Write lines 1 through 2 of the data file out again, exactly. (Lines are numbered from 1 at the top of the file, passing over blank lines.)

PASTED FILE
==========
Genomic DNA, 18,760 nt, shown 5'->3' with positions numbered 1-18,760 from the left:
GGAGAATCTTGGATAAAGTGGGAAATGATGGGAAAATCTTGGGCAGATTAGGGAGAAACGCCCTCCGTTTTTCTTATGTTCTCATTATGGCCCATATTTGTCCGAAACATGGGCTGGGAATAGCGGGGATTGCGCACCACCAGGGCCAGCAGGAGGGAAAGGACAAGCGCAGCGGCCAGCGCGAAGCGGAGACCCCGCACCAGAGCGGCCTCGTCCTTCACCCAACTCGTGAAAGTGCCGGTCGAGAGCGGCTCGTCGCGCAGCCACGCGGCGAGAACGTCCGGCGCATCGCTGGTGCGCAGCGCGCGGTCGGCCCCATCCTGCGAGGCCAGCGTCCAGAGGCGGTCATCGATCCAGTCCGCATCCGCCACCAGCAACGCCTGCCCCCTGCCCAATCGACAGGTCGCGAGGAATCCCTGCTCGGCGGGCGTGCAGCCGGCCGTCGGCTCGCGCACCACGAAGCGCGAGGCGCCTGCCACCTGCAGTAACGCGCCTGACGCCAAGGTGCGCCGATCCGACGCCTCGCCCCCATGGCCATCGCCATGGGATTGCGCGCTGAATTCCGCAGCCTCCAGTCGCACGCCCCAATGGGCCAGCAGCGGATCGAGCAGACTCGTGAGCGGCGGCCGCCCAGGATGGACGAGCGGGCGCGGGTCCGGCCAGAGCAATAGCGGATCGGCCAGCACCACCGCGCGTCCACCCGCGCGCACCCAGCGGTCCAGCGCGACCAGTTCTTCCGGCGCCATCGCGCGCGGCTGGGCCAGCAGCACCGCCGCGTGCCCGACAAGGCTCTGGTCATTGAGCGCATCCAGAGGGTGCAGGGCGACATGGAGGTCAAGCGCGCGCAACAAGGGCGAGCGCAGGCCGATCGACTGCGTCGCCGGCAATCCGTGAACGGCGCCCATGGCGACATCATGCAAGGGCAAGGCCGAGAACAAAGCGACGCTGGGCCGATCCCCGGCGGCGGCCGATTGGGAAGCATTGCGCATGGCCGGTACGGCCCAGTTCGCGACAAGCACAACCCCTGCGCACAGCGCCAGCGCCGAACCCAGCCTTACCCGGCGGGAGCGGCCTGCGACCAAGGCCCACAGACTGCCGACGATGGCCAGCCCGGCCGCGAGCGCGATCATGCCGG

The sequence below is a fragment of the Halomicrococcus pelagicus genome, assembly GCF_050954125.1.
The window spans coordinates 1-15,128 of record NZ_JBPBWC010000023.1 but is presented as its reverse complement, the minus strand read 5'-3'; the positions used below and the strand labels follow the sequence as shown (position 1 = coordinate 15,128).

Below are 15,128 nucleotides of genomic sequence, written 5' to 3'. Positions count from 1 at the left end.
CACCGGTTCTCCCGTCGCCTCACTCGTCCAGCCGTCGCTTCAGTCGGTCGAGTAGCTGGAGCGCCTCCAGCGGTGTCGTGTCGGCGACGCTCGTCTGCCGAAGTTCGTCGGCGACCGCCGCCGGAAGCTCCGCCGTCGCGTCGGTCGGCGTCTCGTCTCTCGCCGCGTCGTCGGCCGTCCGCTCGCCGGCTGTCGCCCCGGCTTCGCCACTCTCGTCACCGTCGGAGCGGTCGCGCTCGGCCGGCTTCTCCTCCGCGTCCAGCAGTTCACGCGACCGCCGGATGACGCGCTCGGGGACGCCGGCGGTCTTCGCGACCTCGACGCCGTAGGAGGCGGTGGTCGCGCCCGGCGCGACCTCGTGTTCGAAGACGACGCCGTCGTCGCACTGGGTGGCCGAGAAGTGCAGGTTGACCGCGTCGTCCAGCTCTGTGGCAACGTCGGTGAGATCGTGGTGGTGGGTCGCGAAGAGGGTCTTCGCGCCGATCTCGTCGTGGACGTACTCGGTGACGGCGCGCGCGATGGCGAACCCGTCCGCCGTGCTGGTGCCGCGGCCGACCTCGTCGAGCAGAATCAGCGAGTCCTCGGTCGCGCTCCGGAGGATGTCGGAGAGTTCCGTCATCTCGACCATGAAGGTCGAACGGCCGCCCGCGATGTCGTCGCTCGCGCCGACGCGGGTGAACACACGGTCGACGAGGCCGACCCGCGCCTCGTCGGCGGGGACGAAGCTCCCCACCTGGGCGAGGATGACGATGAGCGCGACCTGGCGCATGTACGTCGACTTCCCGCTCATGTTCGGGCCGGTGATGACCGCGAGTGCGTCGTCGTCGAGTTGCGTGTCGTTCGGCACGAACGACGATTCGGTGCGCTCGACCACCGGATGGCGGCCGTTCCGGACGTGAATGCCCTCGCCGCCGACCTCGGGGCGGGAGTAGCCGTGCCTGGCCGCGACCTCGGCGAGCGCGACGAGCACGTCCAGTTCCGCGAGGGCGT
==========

Genomic DNA, 18,760 nt, shown 5'->3' with positions numbered 1-18,760 from the left:
GGAGAATCTTGGATAAAGTGGGAAATGATGGGAAAATCTTGGGCAGATTAGGGAGAAACGCCCTCCGTTTTTCTTATGTTCTCATTATGGCCCATATTTGTCCGAAACATGGGCTGGGAATAGCGGGGATTGCGCACCACCAGGGCCAGCAGGAGGGAAAGGACAAGCGCAGCGGCCAGCGCGAAGCGGAGACCCCGCACCAGAGCGGCCTCGTCCTTCACCCAACTCGTGAAAGTGCCGGTCGAGAGCGGCTCGTCGCGCAGCCACGCGGCGAGAACGTCCGGCGCATCGCTGGTGCGCAGCGCGCGGTCGGCCCCATCCTGCGAGGCCAGCGTCCAGAGGCGGTCATCGATCCAGTCCGCATCCGCCACCAGCAACGCCTGCCCCCTGCCCAATCGACAGGTCGCGAGGAATCCCTGCTCGGCGGGCGTGCAGCCGGCCGTCGGCTCGCGCACCACGAAGCGCGAGGCGCCTGCCACCTGCAGTAACGCGCCTGACGCCAAGGTGCGCCGATCCGACGCCTCGCCCCCATGGCCATCGCCATGGGATTGCGCGCTGAATTCCGCAGCCTCCAGTCGCACGCCCCAATGGGCCAGCAGCGGATCGAGCAGACTCGTGAGCGGCGGCCGCCCAGGATGGACGAGCGGGCGCGGGTCCGGCCAGAGCAATAGCGGATCGGCCAGCACCACCGCGCGTCCACCCGCGCGCACCCAGCGGTCCAGCGCGACCAGTTCTTCCGGCGCCATCGCGCGCGGCTGGGCCAGCAGCACCGCCGCGTGCCCGACAAGGCTCTGGTCATTGAGCGCATCCAGAGGGTGCAGGGCGACATGGAGGTCAAGCGCGCGCAACAAGGGCGAGCGCAGGCCGATCGACTGCGTCGCCGGCAATCCGTGAACGGCGCCCATGGCGACATCATGCAAGGGCAAGGCCGAGAACAAAGCGACGCTGGGCCGATCCCCGGCGGCGGCCGATTGGGAAGCATTGCGCATGGCCGGTACGGCCCAGTTCGCGACAAGCACAACCCCTGCGCACAGCGCCAGCGCCGAACCCAGCCTTACCCGGCGGGAGCGGCCTGCGACCAAGGCCCACAGACTGCCGACGATGGCCAGCCCGGCCGCGAGCGCGATCATGCCGG